One major appeal that binary brokers use to try and net customers is that of deposit match bonuses. These are sign-up bonuses you are offered when you join and make your initial deposit. Usually the percentage of the match bonus increases the more you deposit. You might recognize this type of bonus from online casinos.
The idea is that it gives you more to work with and can help you grow your account faster. These offers are very generous, but there is a reason that the brokers can afford to offer them—most of them come with a catch, and the best brokers are usually very straightforward and forthright about this catch. You have to roll over your deposit plus bonus a certain amount of times before being eligible to withdraw.
Bonuses can take two forms: cash bonuses or leverage bonuses.
Cash bonuses are typically rewarded only after you’ve traded with a company for a certain length of time with a certain turnover. After you’ve turned over enough money, the broker will provide you with a cash bonus for loyalty. The cash bonus may be based on your initial deposit or it may not be; either way, the cash is yours to withdraw or use in your trading. Cash bonuses are not as common as leverage bonuses.
Leverage bonuses are rarely referred to as such, but if you read the bonus terms and conditions, you should easily be able to determine whether a bonus falls under this type. These bonuses are far more common. They are match bonuses offered to you when you join, and they appear in your account right away—but you can’t withdraw them as cash. You can trade using them, which means you can control more funds than you technically own.
This enables you to wager more than you usually would.
This can go quite well if you win, because that helps you grow your account more quickly than would be possible without the bonus. The converse is true as well, however; if you lose, you will lose more money more quickly than you would if you weren’t using the bonus. Only after you turn over a certain amount of money trading does the leverage bonus become available as cash which you can withdraw.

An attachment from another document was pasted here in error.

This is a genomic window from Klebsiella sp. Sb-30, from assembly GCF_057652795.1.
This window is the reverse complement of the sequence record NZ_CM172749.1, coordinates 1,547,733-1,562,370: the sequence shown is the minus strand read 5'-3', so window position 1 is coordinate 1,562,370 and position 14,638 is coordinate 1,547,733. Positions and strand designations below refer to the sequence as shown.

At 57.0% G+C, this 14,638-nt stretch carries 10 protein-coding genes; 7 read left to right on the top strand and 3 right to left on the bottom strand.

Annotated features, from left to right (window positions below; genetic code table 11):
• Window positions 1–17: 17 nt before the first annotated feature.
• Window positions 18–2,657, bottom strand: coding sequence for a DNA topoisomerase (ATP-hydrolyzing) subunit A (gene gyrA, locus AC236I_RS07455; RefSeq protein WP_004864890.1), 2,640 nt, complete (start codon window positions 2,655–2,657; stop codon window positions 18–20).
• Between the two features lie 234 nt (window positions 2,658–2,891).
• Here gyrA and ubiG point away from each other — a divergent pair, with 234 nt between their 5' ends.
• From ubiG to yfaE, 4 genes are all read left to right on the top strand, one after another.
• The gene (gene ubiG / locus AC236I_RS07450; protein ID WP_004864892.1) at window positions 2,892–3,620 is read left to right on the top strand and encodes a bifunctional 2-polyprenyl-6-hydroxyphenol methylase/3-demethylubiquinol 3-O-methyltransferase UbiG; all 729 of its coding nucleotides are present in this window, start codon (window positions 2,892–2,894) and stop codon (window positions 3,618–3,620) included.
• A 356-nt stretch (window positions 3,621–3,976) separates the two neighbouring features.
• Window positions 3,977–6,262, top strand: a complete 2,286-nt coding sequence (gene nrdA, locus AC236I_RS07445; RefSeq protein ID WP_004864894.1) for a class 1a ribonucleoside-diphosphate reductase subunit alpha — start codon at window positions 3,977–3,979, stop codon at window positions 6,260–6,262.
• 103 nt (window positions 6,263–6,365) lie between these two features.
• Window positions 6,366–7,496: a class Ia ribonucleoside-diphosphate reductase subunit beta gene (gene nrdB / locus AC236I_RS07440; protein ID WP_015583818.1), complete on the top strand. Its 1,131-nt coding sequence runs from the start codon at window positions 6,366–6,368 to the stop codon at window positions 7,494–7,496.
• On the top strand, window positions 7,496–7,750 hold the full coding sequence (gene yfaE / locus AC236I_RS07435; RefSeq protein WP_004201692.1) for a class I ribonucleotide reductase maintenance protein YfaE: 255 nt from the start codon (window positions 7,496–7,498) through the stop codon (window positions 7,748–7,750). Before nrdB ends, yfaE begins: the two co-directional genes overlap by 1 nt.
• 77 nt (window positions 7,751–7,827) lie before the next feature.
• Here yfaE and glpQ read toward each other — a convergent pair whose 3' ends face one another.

This is why most match bonuses are technically identical to trading on leverage—until you’ve turned over the right amount to claim them as cash, at which point they’re yours. Until then, however, you have to look at them as borrowed funds. They can make you or break you. Most traders lose money and that’s just a fact of life—which is why brokers can continue to afford to offer these bonuses.
Should you accept a leverage based bonus or not?
That is totally up to you. The most important thing is that you understand what you’re accepting. There is nothing wrong with using a bonus; you just need to understand that it is a two-edged blade and that it can help you or harm you depending on your luck and skill. Make your decision with care, and also consider that you could accept the leverage bonus and simply choose not to use it as part of your investment. Once you turn over enough money, you can still claim it later, but you don’t have to elevate your risk. So there is a middle ground.